4.7. Visible line of sight (VLOS) vs beyond visible line of sight (BVLOS)

It is important to understand that there is a significant disconnect between what is technically possible and what is legal. Many drones equipped with cameras and autonomous flight capabilities could without modifications be flown outside visual range, but in most jurisdictions this is not legal without special permits or waivers.

‘Visual line of sight’ typically refers to unaided line of sight, meaning that while eye glasses and contact lenses are fine, binoculars, telescopes or other vision enhancing devices are not.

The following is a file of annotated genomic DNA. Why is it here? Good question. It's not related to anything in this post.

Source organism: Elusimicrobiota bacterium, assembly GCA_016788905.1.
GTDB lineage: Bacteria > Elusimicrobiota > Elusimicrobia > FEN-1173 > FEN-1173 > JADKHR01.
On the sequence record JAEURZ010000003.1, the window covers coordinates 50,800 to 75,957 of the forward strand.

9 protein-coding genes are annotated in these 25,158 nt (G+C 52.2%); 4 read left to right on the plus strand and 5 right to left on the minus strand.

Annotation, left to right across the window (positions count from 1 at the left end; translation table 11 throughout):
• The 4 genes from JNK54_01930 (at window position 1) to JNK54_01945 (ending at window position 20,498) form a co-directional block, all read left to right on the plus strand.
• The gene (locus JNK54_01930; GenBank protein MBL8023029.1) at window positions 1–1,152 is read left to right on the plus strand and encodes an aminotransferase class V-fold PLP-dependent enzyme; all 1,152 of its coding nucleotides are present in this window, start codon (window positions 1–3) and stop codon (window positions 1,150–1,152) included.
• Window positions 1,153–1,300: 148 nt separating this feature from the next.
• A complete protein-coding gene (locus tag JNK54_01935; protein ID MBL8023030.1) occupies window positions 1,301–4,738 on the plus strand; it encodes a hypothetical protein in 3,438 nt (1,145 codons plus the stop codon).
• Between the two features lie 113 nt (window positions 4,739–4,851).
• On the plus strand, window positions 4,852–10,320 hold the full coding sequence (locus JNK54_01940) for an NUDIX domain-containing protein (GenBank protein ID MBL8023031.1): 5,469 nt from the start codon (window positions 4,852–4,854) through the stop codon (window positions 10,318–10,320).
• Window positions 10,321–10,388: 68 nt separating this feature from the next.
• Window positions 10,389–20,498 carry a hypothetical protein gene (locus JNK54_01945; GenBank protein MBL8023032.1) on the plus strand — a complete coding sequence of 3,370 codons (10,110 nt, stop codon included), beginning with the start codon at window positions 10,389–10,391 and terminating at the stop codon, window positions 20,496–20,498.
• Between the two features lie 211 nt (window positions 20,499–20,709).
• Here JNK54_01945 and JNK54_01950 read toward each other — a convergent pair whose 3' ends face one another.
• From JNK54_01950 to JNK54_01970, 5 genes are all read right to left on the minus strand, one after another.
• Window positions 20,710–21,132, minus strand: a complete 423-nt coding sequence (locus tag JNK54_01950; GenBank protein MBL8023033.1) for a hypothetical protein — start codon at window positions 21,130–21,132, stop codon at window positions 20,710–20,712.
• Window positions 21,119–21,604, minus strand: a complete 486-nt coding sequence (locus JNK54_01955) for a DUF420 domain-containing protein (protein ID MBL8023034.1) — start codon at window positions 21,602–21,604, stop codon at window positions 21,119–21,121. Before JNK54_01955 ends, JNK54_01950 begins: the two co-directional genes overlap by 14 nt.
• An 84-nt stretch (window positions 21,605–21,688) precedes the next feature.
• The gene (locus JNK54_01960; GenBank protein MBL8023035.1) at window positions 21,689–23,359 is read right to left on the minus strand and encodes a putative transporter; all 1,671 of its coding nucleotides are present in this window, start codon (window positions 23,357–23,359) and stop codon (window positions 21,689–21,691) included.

Permits or waivers which make it legal to fly beyond visible line of sight are possible but they typically come with many restrictions.

It is usually also not allowed to operate drones from a moving vehicle or it is allowed only in sparsely populated areas.

Risks

  1. Loss of control over drones. E.g. signal loss increases accident risks since pilots can not observe emergency landings.
  2. Fines and disruptions due to illegal flight operations.

Audit Steps

  1. Interview pilots and flightcrews about their adherence to visible line of sight rules and the restrictions regarding operating drones from moving vehicles.
  2. If the company has a permit or a waiver allowing it to fly BVLOS, review this document carefully and test for the compliance with restrictions listed in the document.
  3. If drones are controlled from moving vehicles question the legal basis for this.

 

drone audit program index